git clone https://github.com/Gadgetoid/py-spidev.git
cd py-spidev
sudo python setup.py install
sudo python3 setup.py install
cd ~

You should now be ready to either communicate with add-on boards using their own libraries (e.g. the PiFace) or other SPI devices (e.g. the MCP3008 ADC).

A full list of tutorials featuring this interface can be found by clicking here.

Finally, there is more technical information about SPI on the Wikipedia page if you are interested.



  1. Hi ; had my spi working before , recently updated my firmware and I now get error: spi_bcm2708 not found . I have followed your steps to getting spidev. It still isn’t listed on lsmod. There is spi_bcm2835 and i2c_bcm2708 . Any suggestions on my next step ?

  2. I’m having the same problem on all my raspis.
    I can’t make it work.
    Activation via raspi-config fails because it can’t load the driver.
    gpio load spi fails with the same message.
    Did something change in raspian?

    • I tested this with the 2015-09-24 version of Raspbian when I setup my Temperature Logger MkII. It is always worth downloading the latest image and writing a fresh SD card.

  3. It worked for me only with the last method. Thanks a lot. I spend a whole day trying to figure out how to solve this error. Thank you

  4. Matthew Najmon on

    From the Python SPI Wrapper section:
    “sudo apt-get install python3-spidev python-spidev”

    When I tried running that on my pi (immediately after running apt-get update and apt-get upgrade), I got an error:

    The following packages have unmet dependencies:
    python3-spidev : Depends: python3 (>= 3.4~) but 3.2.3-6 is to be installed
    E: Unable to correct problems, you have held broken packages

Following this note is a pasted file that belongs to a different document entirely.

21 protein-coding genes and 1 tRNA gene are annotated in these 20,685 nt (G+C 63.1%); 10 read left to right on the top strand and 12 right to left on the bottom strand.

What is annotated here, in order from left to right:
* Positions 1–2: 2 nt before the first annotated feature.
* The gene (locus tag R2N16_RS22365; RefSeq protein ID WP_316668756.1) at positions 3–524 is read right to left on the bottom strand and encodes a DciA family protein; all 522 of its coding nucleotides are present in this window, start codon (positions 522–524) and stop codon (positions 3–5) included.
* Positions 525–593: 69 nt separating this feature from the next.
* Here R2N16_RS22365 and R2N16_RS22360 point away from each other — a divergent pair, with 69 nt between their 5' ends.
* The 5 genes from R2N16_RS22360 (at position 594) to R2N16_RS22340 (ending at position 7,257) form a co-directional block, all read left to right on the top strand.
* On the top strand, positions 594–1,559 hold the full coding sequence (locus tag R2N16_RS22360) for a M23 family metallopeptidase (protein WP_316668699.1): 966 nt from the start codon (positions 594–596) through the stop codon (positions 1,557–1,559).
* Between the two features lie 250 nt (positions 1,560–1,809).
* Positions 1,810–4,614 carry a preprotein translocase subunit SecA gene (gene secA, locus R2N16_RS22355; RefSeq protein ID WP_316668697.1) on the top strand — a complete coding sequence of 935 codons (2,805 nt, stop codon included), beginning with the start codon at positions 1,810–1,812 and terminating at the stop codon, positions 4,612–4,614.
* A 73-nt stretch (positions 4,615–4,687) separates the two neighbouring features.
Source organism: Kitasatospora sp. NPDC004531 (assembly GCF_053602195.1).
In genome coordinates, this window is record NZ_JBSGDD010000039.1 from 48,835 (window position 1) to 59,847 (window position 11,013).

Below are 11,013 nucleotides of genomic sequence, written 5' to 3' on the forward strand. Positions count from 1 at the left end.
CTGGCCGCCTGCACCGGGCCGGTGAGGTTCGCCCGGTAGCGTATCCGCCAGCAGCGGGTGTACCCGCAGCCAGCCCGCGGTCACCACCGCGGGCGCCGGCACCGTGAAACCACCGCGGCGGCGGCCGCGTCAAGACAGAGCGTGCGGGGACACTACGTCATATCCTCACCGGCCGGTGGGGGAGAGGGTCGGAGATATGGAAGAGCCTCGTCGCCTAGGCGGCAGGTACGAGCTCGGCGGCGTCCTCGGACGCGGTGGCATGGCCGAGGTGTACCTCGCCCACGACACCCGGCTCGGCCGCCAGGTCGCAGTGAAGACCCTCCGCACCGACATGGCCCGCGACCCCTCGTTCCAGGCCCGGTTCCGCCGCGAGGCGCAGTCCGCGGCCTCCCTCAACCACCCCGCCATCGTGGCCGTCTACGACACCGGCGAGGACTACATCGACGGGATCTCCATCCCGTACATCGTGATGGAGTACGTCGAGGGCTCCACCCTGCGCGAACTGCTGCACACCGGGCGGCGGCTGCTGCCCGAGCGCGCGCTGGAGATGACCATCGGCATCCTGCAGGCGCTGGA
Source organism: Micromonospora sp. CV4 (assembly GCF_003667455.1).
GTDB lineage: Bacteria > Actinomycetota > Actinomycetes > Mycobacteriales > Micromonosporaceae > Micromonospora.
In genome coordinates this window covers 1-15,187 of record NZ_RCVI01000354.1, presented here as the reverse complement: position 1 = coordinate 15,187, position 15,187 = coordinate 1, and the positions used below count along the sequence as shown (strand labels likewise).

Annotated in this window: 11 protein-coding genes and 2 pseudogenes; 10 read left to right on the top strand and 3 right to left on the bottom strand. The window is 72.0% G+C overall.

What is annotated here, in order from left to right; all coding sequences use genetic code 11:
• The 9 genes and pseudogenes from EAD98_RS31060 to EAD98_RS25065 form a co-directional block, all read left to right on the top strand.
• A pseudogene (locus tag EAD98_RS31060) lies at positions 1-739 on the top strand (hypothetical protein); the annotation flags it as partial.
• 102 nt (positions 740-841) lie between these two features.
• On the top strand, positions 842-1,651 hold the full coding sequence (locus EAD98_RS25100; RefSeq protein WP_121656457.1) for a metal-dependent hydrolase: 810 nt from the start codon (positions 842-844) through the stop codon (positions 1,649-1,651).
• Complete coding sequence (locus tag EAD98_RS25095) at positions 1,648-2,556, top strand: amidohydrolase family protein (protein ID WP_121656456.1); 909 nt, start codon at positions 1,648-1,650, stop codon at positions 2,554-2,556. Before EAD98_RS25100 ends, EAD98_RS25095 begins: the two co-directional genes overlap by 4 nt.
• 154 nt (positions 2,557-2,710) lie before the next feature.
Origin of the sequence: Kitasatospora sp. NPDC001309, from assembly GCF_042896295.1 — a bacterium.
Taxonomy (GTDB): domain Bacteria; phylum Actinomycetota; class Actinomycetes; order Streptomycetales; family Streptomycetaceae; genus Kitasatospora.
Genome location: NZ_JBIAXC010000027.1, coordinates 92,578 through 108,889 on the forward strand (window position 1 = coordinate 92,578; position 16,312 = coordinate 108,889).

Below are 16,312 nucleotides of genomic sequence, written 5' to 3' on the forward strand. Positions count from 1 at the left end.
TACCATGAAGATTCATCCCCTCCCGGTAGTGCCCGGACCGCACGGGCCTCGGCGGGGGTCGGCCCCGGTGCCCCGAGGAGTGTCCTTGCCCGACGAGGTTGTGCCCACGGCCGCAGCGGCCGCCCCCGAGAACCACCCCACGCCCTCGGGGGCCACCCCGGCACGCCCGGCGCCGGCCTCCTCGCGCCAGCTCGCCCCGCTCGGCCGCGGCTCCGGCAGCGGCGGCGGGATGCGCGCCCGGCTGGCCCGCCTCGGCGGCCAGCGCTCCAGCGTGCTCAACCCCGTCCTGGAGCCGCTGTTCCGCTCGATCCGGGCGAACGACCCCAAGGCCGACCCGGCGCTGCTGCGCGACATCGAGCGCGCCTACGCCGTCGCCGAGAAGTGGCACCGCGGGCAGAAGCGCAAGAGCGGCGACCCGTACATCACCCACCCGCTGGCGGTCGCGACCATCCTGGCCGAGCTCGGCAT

What does this mean? Best I can tell, it seems to be dependent on a version of python3 that’s newer than what’s on that repository. Is this something I screwed up? Does the package have an incorrect dependency on the repository? How do I fix this?

    • The default Python 3 on Raspbian at this time is 3.5.3. I would re-write the SD card with a fresh copy of Raspbian as it will be quicker than trying to work out why you’ve got 3.2.3.

  5. I certainly may be clueless, but the detailed instructions are great, but for me I think they are missing one item:

    – first time through this tutorial, when I did the “sudo python setup.py install”, I get a C error:
    line 20:20 missing #include
    – I happen to have the Donald Norris book (where he copied your excellent tutorial and gave you attribution). He had an extra install line “sudo apt-get install python-dev”
    – did I miss that on this web page? anyway, after that installation of python-dev, the “sudo python setup.py install” worked perfectly, no errors.


    • python-dev and python3-dev should already be installed in the latest Raspbian image. I would always recommend starting with a fresh install of Raspbian.

    • Those pins are already GPIO pins. Just disable SPI,I2C and UART in raspi-config and the pins will be normal GPIO pins.